Equity investments: If you’re a fan of angel investing or venture capital, you can also seek direct, private equity investments in blockchain and crypto projects. This is typically what people mean when they talk about investing in blockchain companies, as no pure-play blockchain companies are publicly listed yet. Investors in BitBull, for example, include angel investors from groups like Sand Hill Angels, Keiretsu, and even Venture Capitalists. Our investors receive a regular “Opportunistic Deal” memo with some notable investments that our funds make that have additional room for equity allocation. To see blockchain equity deals that have been opened to a more general angel investor audience, you can visit AngelList’s venture, CoinList.

Crypto Hedge and Venture Funds:

Crypto funds are actively managed by professional asset managers, and attempt to get maximum balance through utilizing various strategies and in light of market conditions. Examples of funds include: 

  • Crypto Hedge Funds
  • Blockchain Venture Funds
  • Blockchain/Crypto Funds of Funds

Part of the allure of an actively-managed fund is that it tries to trade around crypto’s volatility, which is a major characteristic of this asset class. It’s in the world of crypto hedge and venture funds that you’ll find strategies like arbitrage, market making, ICO/STO/IEO investing, and equity investments.

BitBull crypto volatility

Source: BitBull’s Investor Presentation; Contact us for more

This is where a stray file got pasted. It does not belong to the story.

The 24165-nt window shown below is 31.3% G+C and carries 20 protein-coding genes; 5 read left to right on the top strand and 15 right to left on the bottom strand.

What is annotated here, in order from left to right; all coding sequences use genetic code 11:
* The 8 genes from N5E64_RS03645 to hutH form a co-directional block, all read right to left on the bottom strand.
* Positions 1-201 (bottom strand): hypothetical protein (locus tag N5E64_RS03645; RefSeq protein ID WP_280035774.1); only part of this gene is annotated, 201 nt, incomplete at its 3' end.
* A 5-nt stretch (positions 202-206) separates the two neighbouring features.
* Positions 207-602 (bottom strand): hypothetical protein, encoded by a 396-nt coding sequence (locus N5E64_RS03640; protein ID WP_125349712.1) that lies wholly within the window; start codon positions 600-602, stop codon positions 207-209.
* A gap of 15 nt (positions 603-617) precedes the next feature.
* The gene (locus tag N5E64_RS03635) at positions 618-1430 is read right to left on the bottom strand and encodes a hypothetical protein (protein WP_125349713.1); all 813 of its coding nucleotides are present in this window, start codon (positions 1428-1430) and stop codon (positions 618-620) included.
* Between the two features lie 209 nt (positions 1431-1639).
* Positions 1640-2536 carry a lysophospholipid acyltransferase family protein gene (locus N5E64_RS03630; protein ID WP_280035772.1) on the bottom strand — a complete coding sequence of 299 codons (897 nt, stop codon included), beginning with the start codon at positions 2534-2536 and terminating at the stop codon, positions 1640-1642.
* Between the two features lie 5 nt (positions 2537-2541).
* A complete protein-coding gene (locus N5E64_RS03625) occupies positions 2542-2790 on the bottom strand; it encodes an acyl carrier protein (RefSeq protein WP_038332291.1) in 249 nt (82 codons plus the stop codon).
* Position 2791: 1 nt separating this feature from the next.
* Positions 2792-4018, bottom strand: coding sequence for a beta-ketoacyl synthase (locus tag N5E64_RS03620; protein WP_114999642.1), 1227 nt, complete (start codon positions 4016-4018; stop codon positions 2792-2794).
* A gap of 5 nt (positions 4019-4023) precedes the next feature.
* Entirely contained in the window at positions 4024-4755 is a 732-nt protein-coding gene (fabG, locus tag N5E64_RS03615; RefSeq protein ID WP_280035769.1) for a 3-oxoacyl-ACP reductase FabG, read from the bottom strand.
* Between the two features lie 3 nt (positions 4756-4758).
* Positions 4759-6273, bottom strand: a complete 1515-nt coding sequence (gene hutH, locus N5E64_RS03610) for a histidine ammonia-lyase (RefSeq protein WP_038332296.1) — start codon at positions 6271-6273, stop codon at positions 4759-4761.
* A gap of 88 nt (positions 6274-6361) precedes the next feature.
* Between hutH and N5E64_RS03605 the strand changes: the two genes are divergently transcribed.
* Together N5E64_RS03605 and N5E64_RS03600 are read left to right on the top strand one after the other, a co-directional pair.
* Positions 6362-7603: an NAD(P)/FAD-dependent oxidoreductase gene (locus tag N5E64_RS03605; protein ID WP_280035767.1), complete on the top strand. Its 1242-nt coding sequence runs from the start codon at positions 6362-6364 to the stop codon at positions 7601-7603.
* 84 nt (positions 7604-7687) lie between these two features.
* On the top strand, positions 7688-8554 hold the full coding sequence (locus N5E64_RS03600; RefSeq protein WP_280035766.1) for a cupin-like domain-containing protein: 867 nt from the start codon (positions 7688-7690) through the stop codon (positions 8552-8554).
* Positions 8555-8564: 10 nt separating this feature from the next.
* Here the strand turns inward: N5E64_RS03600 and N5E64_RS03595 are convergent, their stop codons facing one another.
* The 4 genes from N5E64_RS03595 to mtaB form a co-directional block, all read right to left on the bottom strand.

Crypto hedge funds typically focus on liquid investments, such as publicly-listed tokens like Bitcoin, while Venture Funds typically focus on equity investments. But, as we’ve learned through BitBull Fund — through which we’re investors in 10 such funds — many crypto hedge funds also invest in equity, and many crypto venture funds also hold tokens at certain times. One investment we’re proud of through our funds, for example, is equity in the crypto exchange Coinbase.

Terms of the funds, then, are important to understand thoroughly. For example, usually you can withdraw (or redeem) your capital from a crypto hedge fund monthly or quarterly, and you may have a one-year lockup for that capital, but for blockchain venture funds, you may not be able to get back your money until the investment has come to an exit; there is typically about a 5 of 7 year horizon until your money is returned. You will also get returns from hedge funds monthly, while venture fund returns are often estimated annually. For more on this, please see our article on how to diligence crypto funds.

Crypto fund returns will differ vastly depending on the strategies they use. Is the benchmark of that fund, for example, USD, or a crypto index? “Market-neutral” investment strategies like arbitrage and market-making are commonly benchmarked against the US dollar–they should go up regardless of the direction of the underlying crypto assets like Bitcoin, because they are trading on market inefficiencies rather than the direction in which crypto is going — while “Directional” strategies such as early-stage crypto assets, including ICOs and IEOs when appropriate, and equity, may be best benchmarked against a crypto index.

Venture funds are longer-term investors in blockchain companies, aiming to profit from future appreciation, but often going down when the market goes down, while hedge funds with trading strategies may be shorter-term and (sometimes buying and selling many times in a single day), focused on immediate profits based on market volatility and risk management. To do this, hedge funds often engage in-depth information, on both technical and fundamental aspects of the market, as well as active risk management to limit the downside.

Crypto fund of funds